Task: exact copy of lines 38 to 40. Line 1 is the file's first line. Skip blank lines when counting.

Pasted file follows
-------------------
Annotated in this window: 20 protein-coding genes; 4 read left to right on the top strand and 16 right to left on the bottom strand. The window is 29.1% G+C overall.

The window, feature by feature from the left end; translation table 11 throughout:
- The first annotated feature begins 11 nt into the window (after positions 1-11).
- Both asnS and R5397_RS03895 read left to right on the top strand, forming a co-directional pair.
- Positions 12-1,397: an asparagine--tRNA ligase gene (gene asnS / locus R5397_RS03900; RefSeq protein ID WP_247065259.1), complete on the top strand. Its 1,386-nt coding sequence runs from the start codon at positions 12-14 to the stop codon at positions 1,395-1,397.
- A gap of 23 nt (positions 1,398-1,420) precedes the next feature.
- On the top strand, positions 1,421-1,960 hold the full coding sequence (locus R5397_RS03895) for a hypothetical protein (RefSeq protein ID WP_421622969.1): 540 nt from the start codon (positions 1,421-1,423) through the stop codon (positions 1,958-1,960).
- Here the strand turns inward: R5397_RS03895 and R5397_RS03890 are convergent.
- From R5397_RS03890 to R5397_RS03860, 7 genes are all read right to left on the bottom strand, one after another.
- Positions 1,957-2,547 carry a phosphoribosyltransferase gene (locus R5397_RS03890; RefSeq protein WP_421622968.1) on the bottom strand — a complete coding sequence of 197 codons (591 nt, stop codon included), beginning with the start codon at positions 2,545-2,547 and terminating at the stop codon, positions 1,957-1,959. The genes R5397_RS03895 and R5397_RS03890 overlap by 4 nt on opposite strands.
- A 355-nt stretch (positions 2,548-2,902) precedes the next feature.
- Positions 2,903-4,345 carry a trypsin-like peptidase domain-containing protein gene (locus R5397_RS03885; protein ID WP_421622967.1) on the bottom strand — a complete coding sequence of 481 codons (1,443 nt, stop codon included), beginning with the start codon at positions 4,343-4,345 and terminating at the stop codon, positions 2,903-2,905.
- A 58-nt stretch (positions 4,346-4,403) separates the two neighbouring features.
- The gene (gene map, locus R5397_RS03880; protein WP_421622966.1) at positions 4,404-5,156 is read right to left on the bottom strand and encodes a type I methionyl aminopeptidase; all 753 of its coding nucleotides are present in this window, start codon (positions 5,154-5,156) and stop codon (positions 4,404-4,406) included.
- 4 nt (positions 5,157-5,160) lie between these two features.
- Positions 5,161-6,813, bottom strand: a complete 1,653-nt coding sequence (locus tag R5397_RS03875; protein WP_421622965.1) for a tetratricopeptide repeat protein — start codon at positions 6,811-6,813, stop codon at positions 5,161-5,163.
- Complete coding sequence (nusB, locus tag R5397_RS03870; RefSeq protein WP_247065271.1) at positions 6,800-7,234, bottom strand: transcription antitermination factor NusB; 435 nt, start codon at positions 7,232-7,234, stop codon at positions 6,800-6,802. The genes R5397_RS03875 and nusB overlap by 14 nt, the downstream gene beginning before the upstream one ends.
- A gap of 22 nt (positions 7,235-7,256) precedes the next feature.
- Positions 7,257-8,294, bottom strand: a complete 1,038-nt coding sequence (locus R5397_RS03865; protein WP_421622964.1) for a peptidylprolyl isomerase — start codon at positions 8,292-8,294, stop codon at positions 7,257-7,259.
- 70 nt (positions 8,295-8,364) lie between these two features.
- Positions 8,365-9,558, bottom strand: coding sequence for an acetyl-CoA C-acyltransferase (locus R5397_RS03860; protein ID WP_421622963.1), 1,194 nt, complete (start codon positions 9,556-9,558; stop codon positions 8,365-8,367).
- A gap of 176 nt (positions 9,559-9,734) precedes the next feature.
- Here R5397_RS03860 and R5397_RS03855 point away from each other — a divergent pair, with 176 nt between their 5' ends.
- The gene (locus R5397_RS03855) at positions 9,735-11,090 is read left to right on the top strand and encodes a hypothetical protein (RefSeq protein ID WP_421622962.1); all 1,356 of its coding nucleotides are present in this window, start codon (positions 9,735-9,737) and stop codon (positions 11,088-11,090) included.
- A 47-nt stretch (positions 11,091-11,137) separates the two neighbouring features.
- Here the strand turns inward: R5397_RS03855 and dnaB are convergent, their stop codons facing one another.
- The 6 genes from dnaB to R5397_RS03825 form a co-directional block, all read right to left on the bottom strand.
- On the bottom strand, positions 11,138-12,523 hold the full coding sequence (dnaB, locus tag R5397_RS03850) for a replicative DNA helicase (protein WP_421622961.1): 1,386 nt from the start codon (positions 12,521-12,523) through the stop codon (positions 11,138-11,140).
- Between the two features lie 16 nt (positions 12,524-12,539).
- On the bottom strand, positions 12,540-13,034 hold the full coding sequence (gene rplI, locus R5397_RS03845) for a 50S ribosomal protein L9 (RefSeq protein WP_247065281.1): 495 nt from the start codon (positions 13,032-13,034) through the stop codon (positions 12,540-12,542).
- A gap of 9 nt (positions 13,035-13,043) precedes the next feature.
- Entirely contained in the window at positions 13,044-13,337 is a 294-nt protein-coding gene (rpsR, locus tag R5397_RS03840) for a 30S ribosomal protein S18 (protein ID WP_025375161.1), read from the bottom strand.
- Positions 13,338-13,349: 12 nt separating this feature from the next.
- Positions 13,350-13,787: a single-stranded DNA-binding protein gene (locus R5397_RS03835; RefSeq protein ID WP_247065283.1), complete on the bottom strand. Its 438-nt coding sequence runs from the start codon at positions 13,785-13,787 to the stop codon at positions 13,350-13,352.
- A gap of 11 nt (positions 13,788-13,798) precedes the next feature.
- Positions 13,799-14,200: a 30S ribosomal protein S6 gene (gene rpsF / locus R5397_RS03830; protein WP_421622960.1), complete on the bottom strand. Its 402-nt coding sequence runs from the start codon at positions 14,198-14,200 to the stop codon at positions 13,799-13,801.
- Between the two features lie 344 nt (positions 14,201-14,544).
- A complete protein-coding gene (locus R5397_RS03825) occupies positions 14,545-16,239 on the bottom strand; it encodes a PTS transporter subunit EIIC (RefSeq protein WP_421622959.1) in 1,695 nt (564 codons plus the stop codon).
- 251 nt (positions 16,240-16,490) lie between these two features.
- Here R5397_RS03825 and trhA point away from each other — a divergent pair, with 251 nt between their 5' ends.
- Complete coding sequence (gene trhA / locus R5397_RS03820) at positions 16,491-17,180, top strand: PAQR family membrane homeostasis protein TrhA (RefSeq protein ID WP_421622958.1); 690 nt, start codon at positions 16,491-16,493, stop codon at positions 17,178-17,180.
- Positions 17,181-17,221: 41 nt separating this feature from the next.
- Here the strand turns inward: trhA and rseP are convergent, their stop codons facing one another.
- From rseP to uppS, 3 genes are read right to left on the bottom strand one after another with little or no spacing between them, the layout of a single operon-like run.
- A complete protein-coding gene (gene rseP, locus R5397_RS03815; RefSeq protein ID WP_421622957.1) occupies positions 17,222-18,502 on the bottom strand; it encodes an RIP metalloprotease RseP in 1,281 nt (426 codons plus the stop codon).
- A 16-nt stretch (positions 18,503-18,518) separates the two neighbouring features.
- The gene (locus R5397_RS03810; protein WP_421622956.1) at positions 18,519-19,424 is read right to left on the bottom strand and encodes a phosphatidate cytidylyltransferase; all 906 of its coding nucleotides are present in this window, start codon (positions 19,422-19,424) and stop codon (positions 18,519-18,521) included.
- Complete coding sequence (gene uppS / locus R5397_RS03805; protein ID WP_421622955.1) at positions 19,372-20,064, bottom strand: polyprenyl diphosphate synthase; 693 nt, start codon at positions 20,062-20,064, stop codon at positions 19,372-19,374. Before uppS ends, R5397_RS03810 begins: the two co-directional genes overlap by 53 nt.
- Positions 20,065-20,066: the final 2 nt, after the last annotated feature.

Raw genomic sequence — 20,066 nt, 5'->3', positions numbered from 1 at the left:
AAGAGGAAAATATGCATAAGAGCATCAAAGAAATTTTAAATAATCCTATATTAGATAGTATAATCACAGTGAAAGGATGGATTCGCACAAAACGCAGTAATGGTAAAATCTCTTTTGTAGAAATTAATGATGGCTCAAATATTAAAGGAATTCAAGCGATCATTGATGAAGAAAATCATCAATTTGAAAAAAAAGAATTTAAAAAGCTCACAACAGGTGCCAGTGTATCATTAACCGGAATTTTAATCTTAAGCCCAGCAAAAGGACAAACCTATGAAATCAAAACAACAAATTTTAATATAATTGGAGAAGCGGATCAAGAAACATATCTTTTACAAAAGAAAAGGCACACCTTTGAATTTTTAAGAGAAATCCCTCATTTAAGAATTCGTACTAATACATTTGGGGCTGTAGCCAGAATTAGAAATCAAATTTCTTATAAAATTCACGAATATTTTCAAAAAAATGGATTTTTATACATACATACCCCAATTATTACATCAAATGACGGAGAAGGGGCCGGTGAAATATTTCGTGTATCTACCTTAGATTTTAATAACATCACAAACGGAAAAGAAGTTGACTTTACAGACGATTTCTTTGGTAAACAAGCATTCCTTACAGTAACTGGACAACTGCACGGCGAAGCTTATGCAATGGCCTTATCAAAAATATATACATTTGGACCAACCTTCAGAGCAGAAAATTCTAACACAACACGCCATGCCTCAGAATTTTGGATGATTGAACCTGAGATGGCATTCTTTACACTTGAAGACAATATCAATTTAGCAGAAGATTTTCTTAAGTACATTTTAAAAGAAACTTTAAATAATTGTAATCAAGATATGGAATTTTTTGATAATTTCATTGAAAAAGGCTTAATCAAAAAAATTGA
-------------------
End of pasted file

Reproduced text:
- A complete protein-coding gene (locus R5397_RS03825) occupies positions 14,545-16,239 on the bottom strand; it encodes a PTS transporter subunit EIIC (RefSeq protein WP_421622959.1) in 1,695 nt (564 codons plus the stop codon).
- 251 nt (positions 16,240-16,490) lie between these two features.
- Here R5397_RS03825 and trhA point away from each other — a divergent pair, with 251 nt between their 5' ends.